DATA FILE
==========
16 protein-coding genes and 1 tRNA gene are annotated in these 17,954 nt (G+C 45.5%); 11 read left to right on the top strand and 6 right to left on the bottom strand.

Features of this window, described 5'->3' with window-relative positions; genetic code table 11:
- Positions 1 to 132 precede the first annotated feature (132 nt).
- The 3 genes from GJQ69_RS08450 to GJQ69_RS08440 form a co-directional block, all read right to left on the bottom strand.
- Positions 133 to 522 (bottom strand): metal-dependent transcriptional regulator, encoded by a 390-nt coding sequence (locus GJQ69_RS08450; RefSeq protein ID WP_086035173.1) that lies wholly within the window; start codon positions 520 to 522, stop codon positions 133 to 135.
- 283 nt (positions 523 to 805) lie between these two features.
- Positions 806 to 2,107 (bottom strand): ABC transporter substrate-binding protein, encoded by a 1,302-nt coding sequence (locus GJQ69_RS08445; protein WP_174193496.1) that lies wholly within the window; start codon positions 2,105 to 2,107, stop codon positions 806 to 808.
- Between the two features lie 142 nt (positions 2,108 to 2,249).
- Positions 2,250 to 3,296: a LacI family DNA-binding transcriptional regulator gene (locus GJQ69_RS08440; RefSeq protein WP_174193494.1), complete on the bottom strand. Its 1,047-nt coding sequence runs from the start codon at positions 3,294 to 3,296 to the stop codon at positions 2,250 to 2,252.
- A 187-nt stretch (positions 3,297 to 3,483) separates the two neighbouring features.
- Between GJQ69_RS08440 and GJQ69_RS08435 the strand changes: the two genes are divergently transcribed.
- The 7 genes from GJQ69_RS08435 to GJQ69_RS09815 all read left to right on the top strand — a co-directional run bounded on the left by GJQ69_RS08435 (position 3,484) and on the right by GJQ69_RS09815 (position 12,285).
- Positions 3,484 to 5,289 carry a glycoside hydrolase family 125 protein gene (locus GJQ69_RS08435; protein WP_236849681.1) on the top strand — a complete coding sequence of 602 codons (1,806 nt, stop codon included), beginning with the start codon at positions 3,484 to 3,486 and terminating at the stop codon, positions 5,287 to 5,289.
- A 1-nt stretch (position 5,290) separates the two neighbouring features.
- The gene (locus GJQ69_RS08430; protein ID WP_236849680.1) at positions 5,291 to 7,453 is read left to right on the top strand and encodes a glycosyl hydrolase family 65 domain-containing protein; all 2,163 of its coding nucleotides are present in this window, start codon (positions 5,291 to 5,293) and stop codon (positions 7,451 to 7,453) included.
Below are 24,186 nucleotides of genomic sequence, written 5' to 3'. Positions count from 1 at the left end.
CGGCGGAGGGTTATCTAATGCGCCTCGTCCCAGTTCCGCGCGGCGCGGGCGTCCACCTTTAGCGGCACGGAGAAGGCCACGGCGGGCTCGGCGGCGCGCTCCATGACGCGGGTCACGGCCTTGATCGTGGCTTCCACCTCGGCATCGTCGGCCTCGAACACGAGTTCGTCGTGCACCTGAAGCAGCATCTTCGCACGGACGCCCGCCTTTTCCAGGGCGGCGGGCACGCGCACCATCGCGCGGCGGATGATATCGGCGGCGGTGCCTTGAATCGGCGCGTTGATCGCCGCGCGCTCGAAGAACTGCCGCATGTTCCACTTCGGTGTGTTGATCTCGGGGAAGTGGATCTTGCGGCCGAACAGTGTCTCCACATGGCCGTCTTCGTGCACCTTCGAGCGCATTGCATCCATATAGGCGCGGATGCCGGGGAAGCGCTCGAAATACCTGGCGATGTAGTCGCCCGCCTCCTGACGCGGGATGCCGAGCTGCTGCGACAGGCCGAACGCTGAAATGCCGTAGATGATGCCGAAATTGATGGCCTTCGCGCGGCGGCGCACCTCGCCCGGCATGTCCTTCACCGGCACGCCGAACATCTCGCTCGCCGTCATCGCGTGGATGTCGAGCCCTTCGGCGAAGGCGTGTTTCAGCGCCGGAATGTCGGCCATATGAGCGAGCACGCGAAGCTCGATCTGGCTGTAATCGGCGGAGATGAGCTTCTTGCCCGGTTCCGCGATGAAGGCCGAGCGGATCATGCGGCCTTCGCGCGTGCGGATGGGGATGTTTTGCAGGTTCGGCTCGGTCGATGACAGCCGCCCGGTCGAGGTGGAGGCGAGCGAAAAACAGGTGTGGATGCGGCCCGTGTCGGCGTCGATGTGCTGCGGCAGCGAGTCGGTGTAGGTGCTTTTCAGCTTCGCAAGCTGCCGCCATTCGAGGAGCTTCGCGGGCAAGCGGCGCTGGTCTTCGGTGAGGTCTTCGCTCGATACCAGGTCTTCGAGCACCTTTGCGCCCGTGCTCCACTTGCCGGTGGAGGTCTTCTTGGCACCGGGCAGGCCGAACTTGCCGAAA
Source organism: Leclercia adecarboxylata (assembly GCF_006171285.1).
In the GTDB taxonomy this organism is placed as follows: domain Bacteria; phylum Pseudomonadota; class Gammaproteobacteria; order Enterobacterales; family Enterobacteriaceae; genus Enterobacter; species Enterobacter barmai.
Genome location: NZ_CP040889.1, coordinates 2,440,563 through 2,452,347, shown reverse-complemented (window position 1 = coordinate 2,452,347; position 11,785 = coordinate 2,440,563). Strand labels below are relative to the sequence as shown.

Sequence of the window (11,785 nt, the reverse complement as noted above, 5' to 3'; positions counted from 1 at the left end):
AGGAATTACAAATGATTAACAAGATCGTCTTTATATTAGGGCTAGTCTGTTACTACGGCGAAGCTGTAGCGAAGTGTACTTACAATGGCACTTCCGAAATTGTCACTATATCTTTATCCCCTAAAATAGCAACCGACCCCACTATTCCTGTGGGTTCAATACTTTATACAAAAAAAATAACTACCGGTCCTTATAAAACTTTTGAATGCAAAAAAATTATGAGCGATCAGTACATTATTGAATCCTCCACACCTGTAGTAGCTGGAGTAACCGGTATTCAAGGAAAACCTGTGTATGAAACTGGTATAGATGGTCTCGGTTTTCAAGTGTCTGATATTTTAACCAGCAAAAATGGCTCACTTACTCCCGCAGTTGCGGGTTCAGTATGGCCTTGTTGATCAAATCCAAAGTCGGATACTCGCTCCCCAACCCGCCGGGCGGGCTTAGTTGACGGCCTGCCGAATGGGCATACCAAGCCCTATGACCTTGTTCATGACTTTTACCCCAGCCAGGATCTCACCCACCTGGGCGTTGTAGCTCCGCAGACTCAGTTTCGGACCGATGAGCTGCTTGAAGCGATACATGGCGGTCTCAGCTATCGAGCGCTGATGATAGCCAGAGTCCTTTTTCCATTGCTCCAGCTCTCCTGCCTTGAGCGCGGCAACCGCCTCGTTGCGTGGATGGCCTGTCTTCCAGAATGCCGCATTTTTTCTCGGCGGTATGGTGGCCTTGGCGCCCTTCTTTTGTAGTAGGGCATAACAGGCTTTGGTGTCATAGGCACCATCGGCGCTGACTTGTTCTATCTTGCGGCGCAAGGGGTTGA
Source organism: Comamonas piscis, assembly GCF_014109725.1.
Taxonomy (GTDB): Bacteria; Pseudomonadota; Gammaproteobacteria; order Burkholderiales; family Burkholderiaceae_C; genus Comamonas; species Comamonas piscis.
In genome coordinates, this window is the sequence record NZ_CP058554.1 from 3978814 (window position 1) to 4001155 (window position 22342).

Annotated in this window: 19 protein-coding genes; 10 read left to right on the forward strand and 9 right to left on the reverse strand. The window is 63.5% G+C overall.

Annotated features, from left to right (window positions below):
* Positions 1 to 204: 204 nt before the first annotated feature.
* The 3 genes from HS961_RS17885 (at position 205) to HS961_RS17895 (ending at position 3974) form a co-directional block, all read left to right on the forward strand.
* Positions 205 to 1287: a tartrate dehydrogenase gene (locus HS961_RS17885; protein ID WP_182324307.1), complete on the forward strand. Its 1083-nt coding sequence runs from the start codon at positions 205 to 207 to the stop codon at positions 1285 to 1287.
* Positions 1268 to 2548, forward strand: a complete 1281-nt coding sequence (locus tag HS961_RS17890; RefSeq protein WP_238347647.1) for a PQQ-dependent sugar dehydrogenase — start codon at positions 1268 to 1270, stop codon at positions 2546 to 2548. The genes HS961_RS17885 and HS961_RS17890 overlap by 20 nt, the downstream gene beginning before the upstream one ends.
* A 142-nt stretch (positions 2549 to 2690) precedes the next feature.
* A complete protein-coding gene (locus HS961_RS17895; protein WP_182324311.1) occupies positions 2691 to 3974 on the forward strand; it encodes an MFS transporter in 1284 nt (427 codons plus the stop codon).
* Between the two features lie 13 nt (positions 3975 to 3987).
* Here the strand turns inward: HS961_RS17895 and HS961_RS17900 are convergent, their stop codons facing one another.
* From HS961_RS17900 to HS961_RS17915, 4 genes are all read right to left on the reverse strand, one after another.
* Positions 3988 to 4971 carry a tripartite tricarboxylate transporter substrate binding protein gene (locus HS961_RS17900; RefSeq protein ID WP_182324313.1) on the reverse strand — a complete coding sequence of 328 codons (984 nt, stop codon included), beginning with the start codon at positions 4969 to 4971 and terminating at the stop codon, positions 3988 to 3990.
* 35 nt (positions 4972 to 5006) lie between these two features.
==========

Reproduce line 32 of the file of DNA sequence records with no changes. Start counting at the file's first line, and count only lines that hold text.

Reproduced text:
* A 142-nt stretch (positions 2549 to 2690) precedes the next feature.